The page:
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Support for the Common Core State Standards among those with school-aged children has dropped significantly, according to a new poll from Rasmussen Reports.

The poll found only 34 percent of American adults with children of elementary or secondary school age favor requiring all schools nationwide to meet the same Common Core education standards, which is an 18-point drop from 52 percent in early November of last year. Nearly half -- 47 percent -- oppose the implementation of the standards.  

What's more, more than half of respondents (54 percent) said it's unlikely Common Core will improve student performance.

Common Core has gathered significant opposition over the last year, with several states like Oklahoma and South Carolina, that previously opted into the national standards, taking another path for the future of their students. Florida was among the 45 states to adopt Common Core, but made nearly 100 changes to the standards and rebranded them under a different name, "The Florida Standards."

The survey of 1,000 adults was conducted June 21-22. The margin of sampling error is +/- 3 percentage points with a 95 percent level of confidence. 
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U.S. Rep. Gus Bilirakis, R-Fla., the vice chairman of the U.S. House Committee on Veterans Affairs, unveiled the “Creating Options for Veterans’ Expedited Recovery (COVER) Act” on Thursday. The new bill would create a commission to examine how the VA currently handles therapy and will study alternative therapies for veterans.

“It is vital that veterans receive the care they need, but it is important to recognize that one size does not fit all when discussing treatments for veterans and the invisible wounds endured from their service to our great nation,” Bilirakis said. “While many veterans may thrive under evidence-based treatment plans, some may not be as responsive to this traditional medical care. As such, we need to provide them with choices and easy access to alternative forms of therapies that work best for them.

“We must find the most effective ways to treat veterans,” Bilirakis added. “The COVER Act will ascertain the viability of alternative treatments, providing a pathway forward that will eventually allow veterans to have a range of options for mental health treatments, such as outdoor sports therapy, hyperbaric oxygen therapy, accelerated resolution therapy, and service dog therapy.”
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Gov. Rick Scott announced on Thursday that Comcast is expanding in Fort Myers, creating 220 -- some of them already filled -- new jobs in 2014 and into new year.

“These 220 new jobs in Southwest Florida are another example of how our efforts to create an opportunity economy are working. Florida is continuing to add jobs, and this past year alone Comcast has added more than 1,800 jobs,” Scott said. “Comcast Corp. has shown that investing in Florida is good for business, and recently announced Universal Orlando’s addition of 3,500 new jobs in Florida. We must continue to create an environment where companies like Comcast can continue to succeed and where every Floridian who wants a job can get one.”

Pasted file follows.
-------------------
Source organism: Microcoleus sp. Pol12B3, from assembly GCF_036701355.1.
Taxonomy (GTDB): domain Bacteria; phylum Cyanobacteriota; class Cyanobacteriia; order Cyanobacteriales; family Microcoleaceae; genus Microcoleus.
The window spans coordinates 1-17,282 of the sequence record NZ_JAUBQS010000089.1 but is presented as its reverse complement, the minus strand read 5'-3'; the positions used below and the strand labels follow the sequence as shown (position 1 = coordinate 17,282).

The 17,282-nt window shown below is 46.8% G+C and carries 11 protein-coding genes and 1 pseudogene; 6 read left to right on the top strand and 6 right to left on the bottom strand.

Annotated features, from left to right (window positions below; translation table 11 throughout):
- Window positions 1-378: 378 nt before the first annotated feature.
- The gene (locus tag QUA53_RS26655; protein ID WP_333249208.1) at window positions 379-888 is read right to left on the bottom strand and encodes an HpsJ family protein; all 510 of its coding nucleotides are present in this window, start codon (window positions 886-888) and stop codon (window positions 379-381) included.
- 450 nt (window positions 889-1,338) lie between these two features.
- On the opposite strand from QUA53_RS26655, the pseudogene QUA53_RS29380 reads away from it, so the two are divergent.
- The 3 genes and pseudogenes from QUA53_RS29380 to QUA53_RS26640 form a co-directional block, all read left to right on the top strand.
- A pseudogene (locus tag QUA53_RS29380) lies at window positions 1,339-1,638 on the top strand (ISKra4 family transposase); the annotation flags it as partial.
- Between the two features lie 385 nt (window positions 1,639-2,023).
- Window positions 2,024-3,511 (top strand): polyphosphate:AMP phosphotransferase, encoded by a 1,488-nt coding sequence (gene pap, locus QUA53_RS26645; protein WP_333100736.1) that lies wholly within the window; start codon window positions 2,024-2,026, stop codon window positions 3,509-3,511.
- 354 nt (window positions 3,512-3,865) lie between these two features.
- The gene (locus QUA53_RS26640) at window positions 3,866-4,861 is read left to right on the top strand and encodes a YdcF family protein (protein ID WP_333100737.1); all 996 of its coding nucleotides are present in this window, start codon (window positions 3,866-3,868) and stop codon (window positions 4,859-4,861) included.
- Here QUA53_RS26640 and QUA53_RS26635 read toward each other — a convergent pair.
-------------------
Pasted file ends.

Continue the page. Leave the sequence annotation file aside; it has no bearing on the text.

“There has never been a more exciting time to be part of Comcast as the company is developing breakthrough technologies and introducing new products that are at the forefront of the industry,” said Amy Smith, a regional senior vice president of Comcast Florida. “Comcast continues to make investments in our infrastructure and in our employees as we focus on improving the experience for all of our customers.”
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On Thursday, the U.S. House is set to vote on U.S. Rep. Doc Hasting’s, R-Wash., “Lowering Gasoline Prices to Fuel an America That Works Act of 2014” which would increase domestic energy exploration by opening federal lands, particularly those in Alaska, and increasing offshore drilling. The bill has the support of U.S. Rep. Ted Yoho, R-Fla., who weighed in on the matter on Wednesday.

“The increasing cost of energy is hurting American families and standing in the way of job growth,” Yoho said. “Lowering these costs and getting America closer to energy independence is something I will always support. The energy resources we have been blessed with, both offshore and onshore, have been taken off the table due to the restrictions and red tape of the Obama administration’s domestic energy policy and foreign policy. Every law, policy, and regulation of the federal government should be aimed at making America stronger and more competitive. This bill does just that. I owe it to my constituents and the American people to do all I can to lower their energy costs and improve our country’s energy security.”

The bill should pass the Republican-controlled U.S. House but its fate in the Democrat-controlled U.S. Senate remains uncertain.